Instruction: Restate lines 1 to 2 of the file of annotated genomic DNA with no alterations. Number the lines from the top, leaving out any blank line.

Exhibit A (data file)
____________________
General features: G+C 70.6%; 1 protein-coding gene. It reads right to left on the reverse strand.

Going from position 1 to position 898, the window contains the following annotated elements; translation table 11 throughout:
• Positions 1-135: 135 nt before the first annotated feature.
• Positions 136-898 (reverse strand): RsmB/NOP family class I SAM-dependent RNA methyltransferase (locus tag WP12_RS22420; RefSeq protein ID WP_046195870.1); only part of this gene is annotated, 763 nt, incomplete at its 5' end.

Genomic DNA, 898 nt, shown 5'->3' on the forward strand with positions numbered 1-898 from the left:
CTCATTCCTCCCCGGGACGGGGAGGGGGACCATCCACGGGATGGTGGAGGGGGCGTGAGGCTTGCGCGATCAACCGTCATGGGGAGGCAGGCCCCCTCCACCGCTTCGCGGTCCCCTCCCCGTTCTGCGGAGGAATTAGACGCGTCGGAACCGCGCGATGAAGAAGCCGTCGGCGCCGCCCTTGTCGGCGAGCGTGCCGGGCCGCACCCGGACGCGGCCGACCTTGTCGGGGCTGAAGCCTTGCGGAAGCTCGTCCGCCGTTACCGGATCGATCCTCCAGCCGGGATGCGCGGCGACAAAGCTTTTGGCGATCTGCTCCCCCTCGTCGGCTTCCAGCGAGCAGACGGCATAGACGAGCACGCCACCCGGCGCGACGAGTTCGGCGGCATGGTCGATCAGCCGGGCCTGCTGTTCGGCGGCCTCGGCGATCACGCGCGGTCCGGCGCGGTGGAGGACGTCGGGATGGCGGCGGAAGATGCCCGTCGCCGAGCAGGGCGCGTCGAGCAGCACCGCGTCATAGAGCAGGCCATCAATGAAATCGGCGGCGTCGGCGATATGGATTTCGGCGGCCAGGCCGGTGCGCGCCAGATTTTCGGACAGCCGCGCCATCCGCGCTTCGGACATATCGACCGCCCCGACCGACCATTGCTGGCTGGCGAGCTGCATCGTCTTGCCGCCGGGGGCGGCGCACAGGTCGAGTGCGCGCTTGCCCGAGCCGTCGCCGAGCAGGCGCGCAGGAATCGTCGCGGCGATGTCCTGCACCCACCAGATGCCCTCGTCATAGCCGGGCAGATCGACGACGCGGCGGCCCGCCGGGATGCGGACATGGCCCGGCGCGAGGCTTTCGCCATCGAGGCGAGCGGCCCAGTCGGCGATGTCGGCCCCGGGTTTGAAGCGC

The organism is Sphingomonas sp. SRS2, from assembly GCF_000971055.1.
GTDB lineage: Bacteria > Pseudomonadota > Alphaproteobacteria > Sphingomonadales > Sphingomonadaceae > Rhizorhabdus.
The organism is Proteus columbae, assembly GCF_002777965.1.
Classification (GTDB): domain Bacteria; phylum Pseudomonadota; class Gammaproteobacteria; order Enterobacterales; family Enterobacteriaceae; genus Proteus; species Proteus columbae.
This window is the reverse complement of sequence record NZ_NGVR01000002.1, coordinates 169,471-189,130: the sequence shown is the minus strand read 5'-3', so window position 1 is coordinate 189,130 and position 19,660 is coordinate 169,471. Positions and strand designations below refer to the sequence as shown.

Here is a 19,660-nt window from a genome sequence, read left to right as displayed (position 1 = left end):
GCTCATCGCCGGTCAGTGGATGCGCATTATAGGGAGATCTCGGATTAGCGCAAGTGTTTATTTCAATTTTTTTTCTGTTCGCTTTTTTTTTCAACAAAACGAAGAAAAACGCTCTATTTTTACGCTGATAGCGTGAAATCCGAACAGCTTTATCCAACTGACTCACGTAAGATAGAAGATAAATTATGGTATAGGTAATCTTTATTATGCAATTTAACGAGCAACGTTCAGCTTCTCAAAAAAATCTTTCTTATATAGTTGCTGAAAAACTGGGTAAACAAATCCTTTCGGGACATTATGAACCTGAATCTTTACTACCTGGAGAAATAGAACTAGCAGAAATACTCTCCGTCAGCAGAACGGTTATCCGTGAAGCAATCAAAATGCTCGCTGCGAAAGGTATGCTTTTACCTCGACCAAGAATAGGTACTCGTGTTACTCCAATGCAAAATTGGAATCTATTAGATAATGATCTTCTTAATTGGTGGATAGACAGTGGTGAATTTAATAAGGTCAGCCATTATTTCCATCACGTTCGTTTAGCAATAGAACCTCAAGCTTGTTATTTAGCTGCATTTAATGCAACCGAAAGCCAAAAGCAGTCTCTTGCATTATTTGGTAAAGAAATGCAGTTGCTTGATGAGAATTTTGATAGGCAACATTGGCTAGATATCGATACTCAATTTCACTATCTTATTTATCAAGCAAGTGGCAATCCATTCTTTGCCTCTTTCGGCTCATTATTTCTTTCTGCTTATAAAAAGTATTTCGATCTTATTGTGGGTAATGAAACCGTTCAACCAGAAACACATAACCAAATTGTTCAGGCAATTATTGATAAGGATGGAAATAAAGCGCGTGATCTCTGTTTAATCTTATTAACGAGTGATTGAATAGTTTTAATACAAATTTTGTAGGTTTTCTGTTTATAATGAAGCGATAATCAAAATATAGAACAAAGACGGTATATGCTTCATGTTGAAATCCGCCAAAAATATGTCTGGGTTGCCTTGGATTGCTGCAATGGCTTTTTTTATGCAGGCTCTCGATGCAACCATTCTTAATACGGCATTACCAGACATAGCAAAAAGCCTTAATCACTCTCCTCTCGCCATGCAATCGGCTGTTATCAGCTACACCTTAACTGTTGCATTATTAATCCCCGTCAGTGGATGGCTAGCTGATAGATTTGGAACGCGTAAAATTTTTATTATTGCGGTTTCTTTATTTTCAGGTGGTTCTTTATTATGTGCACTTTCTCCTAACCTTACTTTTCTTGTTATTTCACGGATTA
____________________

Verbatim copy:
General features: G+C 70.6%; 1 protein-coding gene. It reads right to left on the reverse strand.

Going from position 1 to position 898, the window contains the following annotated elements; translation table 11 throughout: